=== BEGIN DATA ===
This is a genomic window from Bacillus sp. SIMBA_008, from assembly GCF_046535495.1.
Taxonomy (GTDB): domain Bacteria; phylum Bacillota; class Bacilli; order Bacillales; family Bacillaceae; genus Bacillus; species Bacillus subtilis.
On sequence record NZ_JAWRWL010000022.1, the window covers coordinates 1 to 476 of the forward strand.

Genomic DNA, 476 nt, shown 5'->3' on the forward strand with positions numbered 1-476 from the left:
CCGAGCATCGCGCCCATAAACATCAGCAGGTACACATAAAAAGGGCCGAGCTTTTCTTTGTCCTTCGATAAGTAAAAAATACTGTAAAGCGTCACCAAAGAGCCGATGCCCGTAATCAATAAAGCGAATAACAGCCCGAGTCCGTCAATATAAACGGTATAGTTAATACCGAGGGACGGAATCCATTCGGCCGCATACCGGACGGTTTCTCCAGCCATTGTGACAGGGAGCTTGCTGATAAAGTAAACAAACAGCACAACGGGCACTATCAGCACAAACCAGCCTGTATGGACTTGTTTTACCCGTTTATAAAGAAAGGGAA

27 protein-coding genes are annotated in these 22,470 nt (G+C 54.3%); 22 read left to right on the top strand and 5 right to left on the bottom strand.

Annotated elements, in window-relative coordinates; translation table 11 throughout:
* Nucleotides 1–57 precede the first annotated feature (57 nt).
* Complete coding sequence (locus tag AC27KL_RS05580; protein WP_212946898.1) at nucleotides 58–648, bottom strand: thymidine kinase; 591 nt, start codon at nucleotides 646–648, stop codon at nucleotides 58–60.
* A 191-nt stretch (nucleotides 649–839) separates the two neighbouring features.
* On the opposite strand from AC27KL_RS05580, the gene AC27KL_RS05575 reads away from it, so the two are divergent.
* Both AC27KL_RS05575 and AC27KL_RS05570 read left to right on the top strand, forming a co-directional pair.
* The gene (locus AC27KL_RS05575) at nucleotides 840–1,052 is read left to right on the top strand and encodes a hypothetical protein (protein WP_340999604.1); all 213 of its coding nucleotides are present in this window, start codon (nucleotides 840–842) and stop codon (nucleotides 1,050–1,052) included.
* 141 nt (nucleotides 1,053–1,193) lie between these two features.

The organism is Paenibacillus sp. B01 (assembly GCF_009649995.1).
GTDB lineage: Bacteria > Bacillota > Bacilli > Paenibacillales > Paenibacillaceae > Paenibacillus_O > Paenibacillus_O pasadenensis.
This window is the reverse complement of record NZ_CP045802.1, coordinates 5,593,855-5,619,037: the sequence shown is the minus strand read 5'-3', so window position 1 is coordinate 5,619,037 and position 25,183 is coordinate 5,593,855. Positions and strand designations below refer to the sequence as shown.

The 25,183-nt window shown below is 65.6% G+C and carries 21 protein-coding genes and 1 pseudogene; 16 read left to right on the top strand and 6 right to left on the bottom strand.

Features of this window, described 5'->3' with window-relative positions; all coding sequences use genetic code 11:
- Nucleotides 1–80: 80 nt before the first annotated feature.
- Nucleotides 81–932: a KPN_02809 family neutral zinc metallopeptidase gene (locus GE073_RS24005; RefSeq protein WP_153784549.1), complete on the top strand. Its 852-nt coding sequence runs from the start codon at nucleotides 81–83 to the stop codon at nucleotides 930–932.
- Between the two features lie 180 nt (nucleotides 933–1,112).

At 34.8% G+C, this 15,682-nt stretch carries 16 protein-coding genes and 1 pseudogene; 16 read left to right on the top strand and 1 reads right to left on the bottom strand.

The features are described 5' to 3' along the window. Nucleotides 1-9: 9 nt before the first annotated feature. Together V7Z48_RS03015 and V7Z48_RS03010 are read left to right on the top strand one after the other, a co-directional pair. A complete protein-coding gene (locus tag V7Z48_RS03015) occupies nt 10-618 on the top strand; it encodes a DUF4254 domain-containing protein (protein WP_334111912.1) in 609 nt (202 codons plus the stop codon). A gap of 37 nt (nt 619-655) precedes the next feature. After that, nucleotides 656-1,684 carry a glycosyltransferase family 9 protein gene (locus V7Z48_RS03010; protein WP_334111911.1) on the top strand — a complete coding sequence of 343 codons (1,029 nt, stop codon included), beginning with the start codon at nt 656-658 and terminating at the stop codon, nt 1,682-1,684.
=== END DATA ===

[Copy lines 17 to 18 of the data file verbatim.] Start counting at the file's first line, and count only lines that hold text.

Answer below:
This window is the reverse complement of record NZ_CP045802.1, coordinates 5,593,855-5,619,037: the sequence shown is the minus strand read 5'-3', so window position 1 is coordinate 5,619,037 and position 25,183 is coordinate 5,593,855. Positions and strand designations below refer to the sequence as shown.

The 25,183-nt window shown below is 65.6% G+C and carries 21 protein-coding genes and 1 pseudogene; 16 read left to right on the top strand and 6 right to left on the bottom strand.